For the first time, SIMEI, the world´s leading exhibition for wine technology, will be held in Munich from September 11 to 15 within the context of drinktec, the world’s leading trade fair for the beverage and liquid food industry. On a designated “SIMEI@drinktec” exhibition space in halls C2 and C3, leading manufacturers will present all kinds of machinery and equipment for winemaking and wine processing and packaging solutions on 20,000 square meters of space. As a result, the world’s leading trade fair drinktec, which aims to cover all beverage areas, will also be “the place to be” for the international wine industry.
With the cooperation of SIMEI, exhibition space at drinktec is increasing to more than 150,000 square meters. As a result, SIMEI rounds out the range of drinktec with specific solutions exclusively for the wine industry. Large wineries, which mainly depend on exports, as well as small wine growers, who are more likely to produce for regional demand, will find what they are looking for at SIMEI@drinktec.
drinktec also had technologies for the wine industry in its offer in the past, “but this rather concerned filling and packaging technologies on a large scale. Technology that was designed for large volumes, but also for the wine industry among others,” Petra Westphal said, Project Group Leader responsible for drinktec 2017. “SIMEI is the perfect complement to our existing range of offers. We have more than 500 exhibitors with it, whose offering is completely or at least partially aimed at the wine industry.”
The cooperation of the SIMEI also contributes to the fact that by far the largest visitor growth of recent years has come from the field of wine, champagne and spirits. In 2013, this segment already amounted to 16 percent of the visitors to drinktec, which translates in numbers to more than 10,000: an increase of 83 percent compared to 2009. “And we are certain to increase the proportion of visitors from the wine industry significantly thanks to SIMEI,” Ms. Westphal added. This is especially so, because wine producers from around the world have the opportunity at drinktec to look outside the box and inform themselves about innovations from other sectors such as the beer and spirits industries. The extensive supporting program on the subject of wine provides further added value for wine producers, among other things with the SIMEI Knowledge & Innovation Area as well as the SIMEI Sensory Bar. The exhibitors at SIMEI@drinktec can also look forward to international visitors from more than 180 countries. It provides you with the opportunity to tap new markets and make valuable new contacts. “A classic win-win situation for all parties involved,” according to Ms. Westphal.
At the parallel event PRO FachHANDEL, wine producers can meet competent partners for all topics related to trade and specialist dealers. Vegetable and animal oils and fats are the focus at the highly specialized trade fair oils+fats. One of many interesting topics deals with the processing technologies of olive oils. PRO FachHANDEL and oils+fats will be held in halls B0 and C1 directly adjacent to the SIMEI@drinktec halls C2 and C3.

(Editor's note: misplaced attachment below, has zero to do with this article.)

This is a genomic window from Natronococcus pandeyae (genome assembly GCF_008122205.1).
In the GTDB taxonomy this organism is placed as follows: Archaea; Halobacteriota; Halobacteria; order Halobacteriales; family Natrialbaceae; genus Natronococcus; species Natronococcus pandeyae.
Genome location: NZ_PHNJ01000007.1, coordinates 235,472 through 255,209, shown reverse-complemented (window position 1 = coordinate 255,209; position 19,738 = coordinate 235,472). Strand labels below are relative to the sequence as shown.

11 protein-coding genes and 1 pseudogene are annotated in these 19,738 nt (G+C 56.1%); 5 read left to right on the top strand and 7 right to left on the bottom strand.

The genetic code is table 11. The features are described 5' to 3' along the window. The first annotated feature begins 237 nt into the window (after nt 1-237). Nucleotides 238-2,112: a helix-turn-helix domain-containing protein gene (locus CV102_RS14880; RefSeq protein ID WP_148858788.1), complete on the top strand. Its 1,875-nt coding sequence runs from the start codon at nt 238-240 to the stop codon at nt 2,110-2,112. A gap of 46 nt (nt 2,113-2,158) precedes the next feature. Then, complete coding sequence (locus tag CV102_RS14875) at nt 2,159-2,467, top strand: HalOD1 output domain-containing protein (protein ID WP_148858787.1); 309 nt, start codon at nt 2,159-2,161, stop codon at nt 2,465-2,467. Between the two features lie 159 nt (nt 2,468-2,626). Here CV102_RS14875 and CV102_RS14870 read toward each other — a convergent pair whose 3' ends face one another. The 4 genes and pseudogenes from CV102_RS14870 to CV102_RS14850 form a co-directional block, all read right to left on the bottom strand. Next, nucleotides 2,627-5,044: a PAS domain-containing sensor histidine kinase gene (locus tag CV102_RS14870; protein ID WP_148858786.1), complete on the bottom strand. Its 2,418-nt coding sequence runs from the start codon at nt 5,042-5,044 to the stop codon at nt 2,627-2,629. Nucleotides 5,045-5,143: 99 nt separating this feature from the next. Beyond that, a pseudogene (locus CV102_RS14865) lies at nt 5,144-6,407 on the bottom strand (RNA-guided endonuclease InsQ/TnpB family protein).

Richard Clemens, Managing Director of VDMA Food Processing and Packaging Machinery, sees only winners in the collaboration between SIMEI and drinktec: “drinktec exhibitors get additional visitor potential from the strong wine countries in Europe and overseas. On the other hand, the collaboration provides visitors from the wine segment with clear added value thanks to the great range of offers.” Dr. Jörg Möller, Managing Director at Erbslöh Geisenheim AG and an expert in both worlds, also expressly welcomed the collaboration: “drinktec has always been a preferred and popular platform for us—as an international manufacturer of beverage treatment products—for presenting our new products in the beer and fruit processing industries. Together with SIMEI, it is even a more interesting platform for us. For the first time, we have the opportunity to meet our customers from all business sectors, including the wine sector, at the same time for exchanging information and presenting our latest innovations.”
High expectations for wine producers from all over the world
The combination drinktec/SIMEI is already generating high expectations among wine producers from all over the world. “The collaboration provides us wine producers with the unique opportunity to meet suppliers from all over the world in one place at the same time and obtain information about technologies and innovations,” explained Fernando Vaquer from the Zuccardi winery in Argentina. “We will have the opportunity to compare technological solutions from different sectors, which could take wine processing to a completely new level.” Diana Muntenau, Marketing Director of Maurt, one of the biggest wine producers in Moldova, is of a similar opinion: “SIMEI@drinktec provides an overview of the current state of wine technology in just a few days. In addition, you can exchange experiences with other winemakers from the whole world there.” Edegar Scortegagna, President of the Brazilian Wine Trade Association, also expects a great deal from the combination of SIMEI and drinktec: “SIMEI is unique because it is possible to get together with other wine producers from all over the world and exchange ideas and thoughts. I expect even more from SIMEI@drinktec, especially with regard to new technologies and innovations, not only in the wine sector, but also for other beverages that we produce.” Sergio Dagnino from Caviro’s agricultural cooperative in Italy sees “the opportunity [for wine producers] to experience two major trade fairs at the same time. Not being there would mean missing a great opportunity.”